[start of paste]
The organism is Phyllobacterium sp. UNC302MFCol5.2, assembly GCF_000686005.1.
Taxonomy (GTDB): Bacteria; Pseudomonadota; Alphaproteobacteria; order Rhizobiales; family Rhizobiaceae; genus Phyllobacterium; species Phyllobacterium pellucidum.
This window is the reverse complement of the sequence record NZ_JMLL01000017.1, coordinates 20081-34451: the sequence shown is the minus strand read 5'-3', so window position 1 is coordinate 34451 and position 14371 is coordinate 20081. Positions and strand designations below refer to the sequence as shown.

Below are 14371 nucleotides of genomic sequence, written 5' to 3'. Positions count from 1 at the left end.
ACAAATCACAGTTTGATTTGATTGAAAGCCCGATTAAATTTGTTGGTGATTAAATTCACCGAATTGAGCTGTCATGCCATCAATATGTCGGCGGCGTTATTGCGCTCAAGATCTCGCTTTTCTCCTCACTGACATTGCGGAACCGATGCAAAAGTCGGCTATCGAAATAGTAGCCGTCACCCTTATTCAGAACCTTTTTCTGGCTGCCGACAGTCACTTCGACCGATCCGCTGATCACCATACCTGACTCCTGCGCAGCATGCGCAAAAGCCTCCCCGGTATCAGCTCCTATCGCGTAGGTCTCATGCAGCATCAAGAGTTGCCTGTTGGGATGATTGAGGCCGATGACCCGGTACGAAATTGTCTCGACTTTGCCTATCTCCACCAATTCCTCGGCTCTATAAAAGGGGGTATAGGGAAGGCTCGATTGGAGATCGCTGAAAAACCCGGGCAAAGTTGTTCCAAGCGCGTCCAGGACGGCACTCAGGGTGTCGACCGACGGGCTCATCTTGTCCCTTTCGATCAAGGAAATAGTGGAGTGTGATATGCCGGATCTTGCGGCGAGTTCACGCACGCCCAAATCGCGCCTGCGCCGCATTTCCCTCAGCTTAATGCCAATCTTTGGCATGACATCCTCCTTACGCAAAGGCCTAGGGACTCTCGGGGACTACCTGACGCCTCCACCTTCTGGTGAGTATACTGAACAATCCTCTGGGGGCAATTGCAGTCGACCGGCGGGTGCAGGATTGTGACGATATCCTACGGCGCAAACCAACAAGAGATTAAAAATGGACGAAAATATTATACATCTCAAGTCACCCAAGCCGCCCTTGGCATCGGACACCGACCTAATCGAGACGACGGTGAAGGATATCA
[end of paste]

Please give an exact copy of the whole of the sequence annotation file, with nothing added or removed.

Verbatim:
The organism is Phyllobacterium sp. UNC302MFCol5.2, assembly GCF_000686005.1.
Taxonomy (GTDB): Bacteria; Pseudomonadota; Alphaproteobacteria; order Rhizobiales; family Rhizobiaceae; genus Phyllobacterium; species Phyllobacterium pellucidum.
This window is the reverse complement of the sequence record NZ_JMLL01000017.1, coordinates 20081-34451: the sequence shown is the minus strand read 5'-3', so window position 1 is coordinate 34451 and position 14371 is coordinate 20081. Positions and strand designations below refer to the sequence as shown.

Below are 14371 nucleotides of genomic sequence, written 5' to 3'. Positions count from 1 at the left end.
ACAAATCACAGTTTGATTTGATTGAAAGCCCGATTAAATTTGTTGGTGATTAAATTCACCGAATTGAGCTGTCATGCCATCAATATGTCGGCGGCGTTATTGCGCTCAAGATCTCGCTTTTCTCCTCACTGACATTGCGGAACCGATGCAAAAGTCGGCTATCGAAATAGTAGCCGTCACCCTTATTCAGAACCTTTTTCTGGCTGCCGACAGTCACTTCGACCGATCCGCTGATCACCATACCTGACTCCTGCGCAGCATGCGCAAAAGCCTCCCCGGTATCAGCTCCTATCGCGTAGGTCTCATGCAGCATCAAGAGTTGCCTGTTGGGATGATTGAGGCCGATGACCCGGTACGAAATTGTCTCGACTTTGCCTATCTCCACCAATTCCTCGGCTCTATAAAAGGGGGTATAGGGAAGGCTCGATTGGAGATCGCTGAAAAACCCGGGCAAAGTTGTTCCAAGCGCGTCCAGGACGGCACTCAGGGTGTCGACCGACGGGCTCATCTTGTCCCTTTCGATCAAGGAAATAGTGGAGTGTGATATGCCGGATCTTGCGGCGAGTTCACGCACGCCCAAATCGCGCCTGCGCCGCATTTCCCTCAGCTTAATGCCAATCTTTGGCATGACATCCTCCTTACGCAAAGGCCTAGGGACTCTCGGGGACTACCTGACGCCTCCACCTTCTGGTGAGTATACTGAACAATCCTCTGGGGGCAATTGCAGTCGACCGGCGGGTGCAGGATTGTGACGATATCCTACGGCGCAAACCAACAAGAGATTAAAAATGGACGAAAATATTATACATCTCAAGTCACCCAAGCCGCCCTTGGCATCGGACACCGACCTAATCGAGACGACGGTGAAGGATATCA